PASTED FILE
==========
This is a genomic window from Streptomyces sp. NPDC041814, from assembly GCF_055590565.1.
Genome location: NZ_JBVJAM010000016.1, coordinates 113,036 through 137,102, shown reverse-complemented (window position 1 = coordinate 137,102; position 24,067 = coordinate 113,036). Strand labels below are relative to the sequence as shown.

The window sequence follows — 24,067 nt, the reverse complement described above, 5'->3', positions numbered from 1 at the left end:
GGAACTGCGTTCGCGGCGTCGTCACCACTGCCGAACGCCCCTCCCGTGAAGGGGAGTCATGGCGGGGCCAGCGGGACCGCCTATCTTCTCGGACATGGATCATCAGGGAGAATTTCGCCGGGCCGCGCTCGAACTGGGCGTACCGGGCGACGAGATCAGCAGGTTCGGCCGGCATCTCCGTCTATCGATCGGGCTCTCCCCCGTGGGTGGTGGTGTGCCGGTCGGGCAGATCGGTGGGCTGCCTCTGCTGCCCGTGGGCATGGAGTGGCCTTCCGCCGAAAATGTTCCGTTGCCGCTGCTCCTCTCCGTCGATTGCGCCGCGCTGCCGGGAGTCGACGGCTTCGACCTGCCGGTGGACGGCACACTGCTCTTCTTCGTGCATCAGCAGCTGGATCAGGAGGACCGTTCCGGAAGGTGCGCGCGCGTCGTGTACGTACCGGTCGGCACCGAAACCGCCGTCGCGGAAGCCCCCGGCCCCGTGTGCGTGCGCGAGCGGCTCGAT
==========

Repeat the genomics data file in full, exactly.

This is a genomic window from Streptomyces sp. NPDC041814, from assembly GCF_055590565.1.
Genome location: NZ_JBVJAM010000016.1, coordinates 113,036 through 137,102, shown reverse-complemented (window position 1 = coordinate 137,102; position 24,067 = coordinate 113,036). Strand labels below are relative to the sequence as shown.

The window sequence follows — 24,067 nt, the reverse complement described above, 5'->3', positions numbered from 1 at the left end:
GGAACTGCGTTCGCGGCGTCGTCACCACTGCCGAACGCCCCTCCCGTGAAGGGGAGTCATGGCGGGGCCAGCGGGACCGCCTATCTTCTCGGACATGGATCATCAGGGAGAATTTCGCCGGGCCGCGCTCGAACTGGGCGTACCGGGCGACGAGATCAGCAGGTTCGGCCGGCATCTCCGTCTATCGATCGGGCTCTCCCCCGTGGGTGGTGGTGTGCCGGTCGGGCAGATCGGTGGGCTGCCTCTGCTGCCCGTGGGCATGGAGTGGCCTTCCGCCGAAAATGTTCCGTTGCCGCTGCTCCTCTCCGTCGATTGCGCCGCGCTGCCGGGAGTCGACGGCTTCGACCTGCCGGTGGACGGCACACTGCTCTTCTTCGTGCATCAGCAGCTGGATCAGGAGGACCGTTCCGGAAGGTGCGCGCGCGTCGTGTACGTACCGGTCGGCACCGAAACCGCCGTCGCGGAAGCCCCCGGCCCCGTGTGCGTGCGCGAGCGGCTCGAT